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Thread: gENOME RESEARCH.

  1. #1 gENOME RESEARCH. 
    Forum Ph.D. GhostofMaxwell's Avatar
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    How is genome research going lately, are we any nearer to altering our genes to cure cancer or extend our lifespam, for instance?


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    In short, no.


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    Most gene therapy ("altering our genes") is aimed at correcting faulty genes. There are candidate diseases for this sort of therapy, and such diseases typically need to meet certain criteria before becoming candidates for therapy.

    Most gene therapy uses a viral shuttle to transport the correct version of a gene into a tissue that will allow the gene to integrate and produce the required gene product. The main problem with this sort of therapy is that the viral DNA may insert in the 'wrong' place and cause problems (such as cancer.)

    This year's Nobel prizewinners in physiology and medicine, study gene targeting. Having genome sequence in hand facilitates gene targeting techniques. Gene targeting may be used in conjunction with ESC research, and embryonic stem cells may be able to replace viral methods of delivering a required gene to person who needs it.

    Genome data is also useful for the development of microarrays whjich are used extensively in early drug development at pharmaceutical companies.

    Evolutionarily, the genome data has elucidated that some of the changes between humans and chimps are down to numerous inversions in the respective DNAs, as opposed to sequence changes per se. DNA inversion may be a mechanism that facilitates speciation.
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    Forum Cosmic Wizard spuriousmonkey's Avatar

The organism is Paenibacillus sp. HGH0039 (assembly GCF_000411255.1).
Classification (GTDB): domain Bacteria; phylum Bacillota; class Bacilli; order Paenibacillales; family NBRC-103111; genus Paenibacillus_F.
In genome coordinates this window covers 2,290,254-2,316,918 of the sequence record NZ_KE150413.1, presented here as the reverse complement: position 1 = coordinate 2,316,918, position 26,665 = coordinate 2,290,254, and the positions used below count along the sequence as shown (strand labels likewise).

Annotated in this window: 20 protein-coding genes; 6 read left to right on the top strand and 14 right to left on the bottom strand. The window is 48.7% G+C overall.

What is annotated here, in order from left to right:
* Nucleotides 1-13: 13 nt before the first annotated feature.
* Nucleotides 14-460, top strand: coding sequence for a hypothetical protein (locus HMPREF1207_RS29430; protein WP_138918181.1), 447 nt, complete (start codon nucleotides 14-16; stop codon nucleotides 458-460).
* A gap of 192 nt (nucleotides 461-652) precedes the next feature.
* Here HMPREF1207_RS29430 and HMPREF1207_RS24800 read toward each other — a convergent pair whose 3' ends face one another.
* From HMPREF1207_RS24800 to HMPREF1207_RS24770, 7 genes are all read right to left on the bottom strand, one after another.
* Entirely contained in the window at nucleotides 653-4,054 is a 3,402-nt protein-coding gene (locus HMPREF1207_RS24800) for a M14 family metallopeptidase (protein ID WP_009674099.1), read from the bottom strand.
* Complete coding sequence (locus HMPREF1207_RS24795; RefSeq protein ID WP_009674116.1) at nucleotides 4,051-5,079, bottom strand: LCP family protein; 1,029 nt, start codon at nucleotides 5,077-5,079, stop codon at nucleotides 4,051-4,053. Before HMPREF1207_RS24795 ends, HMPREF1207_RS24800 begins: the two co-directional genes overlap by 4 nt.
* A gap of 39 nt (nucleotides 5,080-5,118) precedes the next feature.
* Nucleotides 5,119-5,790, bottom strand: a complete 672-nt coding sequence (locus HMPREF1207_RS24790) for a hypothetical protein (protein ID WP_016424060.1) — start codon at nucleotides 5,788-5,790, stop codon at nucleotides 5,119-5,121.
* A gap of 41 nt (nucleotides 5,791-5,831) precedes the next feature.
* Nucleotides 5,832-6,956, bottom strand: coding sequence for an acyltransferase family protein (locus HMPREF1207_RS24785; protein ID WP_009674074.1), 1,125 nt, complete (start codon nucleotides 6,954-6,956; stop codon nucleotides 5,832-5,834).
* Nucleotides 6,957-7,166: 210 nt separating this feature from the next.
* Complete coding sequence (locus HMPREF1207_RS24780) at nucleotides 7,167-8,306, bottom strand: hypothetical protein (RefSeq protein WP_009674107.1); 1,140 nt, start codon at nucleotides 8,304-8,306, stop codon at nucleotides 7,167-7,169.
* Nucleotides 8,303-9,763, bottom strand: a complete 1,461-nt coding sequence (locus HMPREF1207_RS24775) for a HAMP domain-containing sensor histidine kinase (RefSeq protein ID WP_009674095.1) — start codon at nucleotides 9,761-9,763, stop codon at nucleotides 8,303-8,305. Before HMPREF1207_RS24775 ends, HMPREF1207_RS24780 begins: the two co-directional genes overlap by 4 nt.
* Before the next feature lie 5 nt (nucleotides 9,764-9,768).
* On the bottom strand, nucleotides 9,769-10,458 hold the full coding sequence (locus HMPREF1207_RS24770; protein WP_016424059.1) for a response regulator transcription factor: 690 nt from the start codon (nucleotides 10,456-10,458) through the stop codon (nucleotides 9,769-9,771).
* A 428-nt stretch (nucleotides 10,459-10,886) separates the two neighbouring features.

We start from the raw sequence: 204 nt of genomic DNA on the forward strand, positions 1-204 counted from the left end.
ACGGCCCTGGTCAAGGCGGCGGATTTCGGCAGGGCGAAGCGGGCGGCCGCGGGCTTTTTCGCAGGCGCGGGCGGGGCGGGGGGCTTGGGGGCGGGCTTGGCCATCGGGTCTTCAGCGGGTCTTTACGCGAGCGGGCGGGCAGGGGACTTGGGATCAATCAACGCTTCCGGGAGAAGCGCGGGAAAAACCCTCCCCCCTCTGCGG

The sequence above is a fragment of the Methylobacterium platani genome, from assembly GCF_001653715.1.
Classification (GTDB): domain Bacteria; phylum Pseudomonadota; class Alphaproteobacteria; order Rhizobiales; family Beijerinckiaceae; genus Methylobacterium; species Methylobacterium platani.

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    It is a bit of a tricky topic with no instant answers.

    The truth of the matter is probably that we still know very little, and most knowledge on transgenic models is generated in the mouse.

    The mouse is a good model system, but not a hyper-reliable representation of the human model.

    Most (all) of the knowledge on genetic disease on humans comes from disease studies. No experimental approach is possible. You simply cannot do experiments with humans.

    Which leaves us with the mouse and other model systems.

    The function of some genes is rather straightforward. The function of most genes is not. This has many reasons, and not all are known to us.

    An important factor is environment. The development of an organism is influenced by its external environment. The development of the brain is rather susceptible to environmental influences (toxins, infections, nutrition) which in itself is once again entirely dependent on genetic background. What is resulting in brain defects in one genetic background does not necessarily affect the brain development of other individuals.

    I hope that the reader of this post at this point already realizes what a quagmire this whole business is.

    Most of our knowledge is based on a rodent, a fly and a worm, we can't do experiments on the actual model system, each human individual is different, and we have no clue how everything is exactly interacting. And what is more, there is absolutely no way we can ever have the computer power to calculate all factors that are derived with reductionist research. The universe is simply too small to build a computer capable of it.

    Which means that we will be forced to use the black box approach with most genes to establish their function: trial and error.